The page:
Acetylcholinesterase/metabolism , Amnesia/chemically induced , Amnesia/drug therapy , Amnesia/metabolism , Amnesia/pathology , Animals , Antioxidants/administration & dosage , Antioxidants/chemistry , Avoidance Learning/drug effects , Brain/drug effects , Brain/metabolism , Garlic/chemistry , Glutathione/metabolism , Humans , Learning/drug effects , Maze Learning/drug effects , Memory/drug effects , Mice , Oxidative Stress , Plant Extracts/administration & dosage , Plant Extracts/chemistry , Scopolamine/toxicity
6.
Medical Sciences Journal of Islamic Azad University. 2013; 23 (1): 14-20
in Persian | IMEMR | ID: emr-130397

ABSTRACT

Several studies have reported that retinoic acid administration and/or consumption of a vitamin A-enriched diet could repair the aging induced memory deficits, decreased hippocampal long term potentiation [LTP]. Vitamin A deficiency impairs learning ability and hippocampal LTP in mice. In the present study, the effects of the vitamin A and pilocarpine [a muscarinic agonist] on memory retention in adult male rats were investigated. Post-training intracerebroventricular injections were carried out in all experiments. Memory retention was evaluated by using a step-through passive avoidance paradigm in adult male rats. Vitamin A [1000 and 2000 IU/rat] and pilocarpine [1 microg/rat] increased memory retention. The acetylcholine receptor agonist [pilocarpine] increased the response to vitamin A. The response to vitamin A was potentiated by pilocarpine. It is concluded that vitamin A elicits an interaction with the cholinergic system in memory retention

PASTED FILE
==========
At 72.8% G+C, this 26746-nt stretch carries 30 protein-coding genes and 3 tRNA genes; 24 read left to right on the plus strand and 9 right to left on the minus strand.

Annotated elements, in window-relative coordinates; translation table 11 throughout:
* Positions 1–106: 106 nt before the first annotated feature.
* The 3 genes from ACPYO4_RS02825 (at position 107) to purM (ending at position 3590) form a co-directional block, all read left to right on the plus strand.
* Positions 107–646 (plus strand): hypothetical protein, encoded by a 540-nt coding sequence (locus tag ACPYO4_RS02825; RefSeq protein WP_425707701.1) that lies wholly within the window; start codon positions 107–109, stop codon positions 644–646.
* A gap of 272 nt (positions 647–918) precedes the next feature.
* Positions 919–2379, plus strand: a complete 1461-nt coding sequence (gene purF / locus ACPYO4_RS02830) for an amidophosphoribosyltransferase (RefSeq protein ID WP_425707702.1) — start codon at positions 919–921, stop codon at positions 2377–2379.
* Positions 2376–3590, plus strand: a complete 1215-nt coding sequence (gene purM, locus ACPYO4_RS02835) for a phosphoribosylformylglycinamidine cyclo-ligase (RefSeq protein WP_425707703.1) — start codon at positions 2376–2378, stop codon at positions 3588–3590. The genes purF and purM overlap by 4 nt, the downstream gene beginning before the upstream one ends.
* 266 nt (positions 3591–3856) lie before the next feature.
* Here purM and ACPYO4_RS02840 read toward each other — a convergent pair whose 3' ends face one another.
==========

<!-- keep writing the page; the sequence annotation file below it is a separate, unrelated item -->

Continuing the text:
Subject(s)
Male , Animals, Laboratory , Learning/drug effects , Pilocarpine , Rats , Vitamin A , Avoidance Learning/drug effects
7.
Behbood Journal. 2011; 15 (5): 311-319
in Persian | IMEMR | ID: emr-117469

ABSTRACT

Cyclooxygenase [COX] enzyme known as a regulatory factor in synaptic plasticity. It has been reported that synaptic plasticity is one of the mechanisms involved in learning and memory processes. In the current study peripheral injection's effects of sodium salicylate [as a non selective COX inhibitor] on spatial learning and memory have been investigated. Four groups of male rats received different doses of sodium salicylate [0, 200, 300, 400 mg/kg; i.p.]. Studies were performed using Morris Water Maze [MWM]. Spatial learning and memory parameters were subjected to the one- and two-way analyses of variance [ANOVAs] followed by Tukey's post hoc test. Data showed that intraperitoneal injection of sodium salicylate had not significant effect on spatial learning parameters [including escape latency and traveled distance to hidden platform in training days]; but administration of high dose of the drug [400 mg/kg] significantly increased the percentage of time that animals spent in the target quadrant in probe trial testing. Peripheral injection of the COX inhibitor has no significant effect on spatial learning; but potentiates spatial memory consolidation using MWM


Subject(s)
Animals, Laboratory , Male , Learning/drug effects , Memory/drug effects , Cyclooxygenase Inhibitors/pharmacology , Injections, Intraperitoneal , Prostaglandin-Endoperoxide Synthases , Health Services Accessibility , Rats , Maze Learning
8.
Behbood Journal. 2011; 14 (4): 274-282
in Persian | IMEMR | ID: emr-122334

ABSTRACT